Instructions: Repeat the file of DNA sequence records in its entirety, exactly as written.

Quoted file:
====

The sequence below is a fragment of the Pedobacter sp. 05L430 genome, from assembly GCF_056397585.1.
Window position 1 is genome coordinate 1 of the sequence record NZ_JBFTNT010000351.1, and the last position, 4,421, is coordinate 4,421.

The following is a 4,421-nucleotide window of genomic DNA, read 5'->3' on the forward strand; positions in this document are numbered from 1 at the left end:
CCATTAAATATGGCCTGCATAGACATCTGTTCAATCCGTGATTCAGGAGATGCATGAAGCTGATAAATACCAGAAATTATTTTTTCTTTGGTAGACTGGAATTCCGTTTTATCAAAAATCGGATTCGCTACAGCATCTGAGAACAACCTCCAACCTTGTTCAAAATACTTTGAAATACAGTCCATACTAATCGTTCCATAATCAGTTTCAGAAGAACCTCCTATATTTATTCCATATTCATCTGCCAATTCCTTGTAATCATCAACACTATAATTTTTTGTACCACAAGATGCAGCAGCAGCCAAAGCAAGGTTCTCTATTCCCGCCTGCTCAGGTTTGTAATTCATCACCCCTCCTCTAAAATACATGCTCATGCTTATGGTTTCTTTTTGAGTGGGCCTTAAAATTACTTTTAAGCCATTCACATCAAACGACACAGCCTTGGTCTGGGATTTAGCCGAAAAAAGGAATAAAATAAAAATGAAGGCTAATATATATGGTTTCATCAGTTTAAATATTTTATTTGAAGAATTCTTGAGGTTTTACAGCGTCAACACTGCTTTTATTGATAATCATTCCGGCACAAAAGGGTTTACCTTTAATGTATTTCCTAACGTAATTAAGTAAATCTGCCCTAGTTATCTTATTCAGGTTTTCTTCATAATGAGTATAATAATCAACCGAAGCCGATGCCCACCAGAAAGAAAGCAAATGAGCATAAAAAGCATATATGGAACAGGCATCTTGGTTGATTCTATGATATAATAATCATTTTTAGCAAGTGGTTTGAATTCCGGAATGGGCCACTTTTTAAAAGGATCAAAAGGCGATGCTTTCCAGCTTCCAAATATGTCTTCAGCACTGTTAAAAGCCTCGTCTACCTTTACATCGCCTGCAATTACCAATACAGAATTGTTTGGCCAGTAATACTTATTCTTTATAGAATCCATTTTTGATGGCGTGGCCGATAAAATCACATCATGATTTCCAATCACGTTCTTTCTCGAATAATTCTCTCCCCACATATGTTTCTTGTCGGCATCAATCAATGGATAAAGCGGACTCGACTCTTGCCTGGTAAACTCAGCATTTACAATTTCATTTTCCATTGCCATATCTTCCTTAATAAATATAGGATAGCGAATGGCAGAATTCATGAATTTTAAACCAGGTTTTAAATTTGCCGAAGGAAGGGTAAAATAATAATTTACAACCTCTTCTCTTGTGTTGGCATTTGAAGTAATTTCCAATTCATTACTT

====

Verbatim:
The sequence below is a fragment of the Pedobacter sp. 05L430 genome, from assembly GCF_056397585.1.
Window position 1 is genome coordinate 1 of the sequence record NZ_JBFTNT010000351.1, and the last position, 4,421, is coordinate 4,421.

The following is a 4,421-nucleotide window of genomic DNA, read 5'->3' on the forward strand; positions in this document are numbered from 1 at the left end:
CCATTAAATATGGCCTGCATAGACATCTGTTCAATCCGTGATTCAGGAGATGCATGAAGCTGATAAATACCAGAAATTATTTTTTCTTTGGTAGACTGGAATTCCGTTTTATCAAAAATCGGATTCGCTACAGCATCTGAGAACAACCTCCAACCTTGTTCAAAATACTTTGAAATACAGTCCATACTAATCGTTCCATAATCAGTTTCAGAAGAACCTCCTATATTTATTCCATATTCATCTGCCAATTCCTTGTAATCATCAACACTATAATTTTTTGTACCACAAGATGCAGCAGCAGCCAAAGCAAGGTTCTCTATTCCCGCCTGCTCAGGTTTGTAATTCATCACCCCTCCTCTAAAATACATGCTCATGCTTATGGTTTCTTTTTGAGTGGGCCTTAAAATTACTTTTAAGCCATTCACATCAAACGACACAGCCTTGGTCTGGGATTTAGCCGAAAAAAGGAATAAAATAAAAATGAAGGCTAATATATATGGTTTCATCAGTTTAAATATTTTATTTGAAGAATTCTTGAGGTTTTACAGCGTCAACACTGCTTTTATTGATAATCATTCCGGCACAAAAGGGTTTACCTTTAATGTATTTCCTAACGTAATTAAGTAAATCTGCCCTAGTTATCTTATTCAGGTTTTCTTCATAATGAGTATAATAATCAACCGAAGCCGATGCCCACCAGAAAGAAAGCAAATGAGCATAAAAAGCATATATGGAACAGGCATCTTGGTTGATTCTATGATATAATAATCATTTTTAGCAAGTGGTTTGAATTCCGGAATGGGCCACTTTTTAAAAGGATCAAAAGGCGATGCTTTCCAGCTTCCAAATATGTCTTCAGCACTGTTAAAAGCCTCGTCTACCTTTACATCGCCTGCAATTACCAATACAGAATTGTTTGGCCAGTAATACTTATTCTTTATAGAATCCATTTTTGATGGCGTGGCCGATAAAATCACATCATGATTTCCAATCACGTTCTTTCTCGAATAATTCTCTCCCCACATATGTTTCTTGTCGGCATCAATCAATGGATAAAGCGGACTCGACTCTTGCCTGGTAAACTCAGCATTTACAATTTCATTTTCCATTGCCATATCTTCCTTAATAAATATAGGATAGCGAATGGCAGAATTCATGAATTTTAAACCAGGTTTTAAATTTGCCGAAGGAAGGGTAAAATAATAATTTACAACCTCTTCTCTTGTGTTGGCATTTGAAGTAATTTCCAATTCATTACTT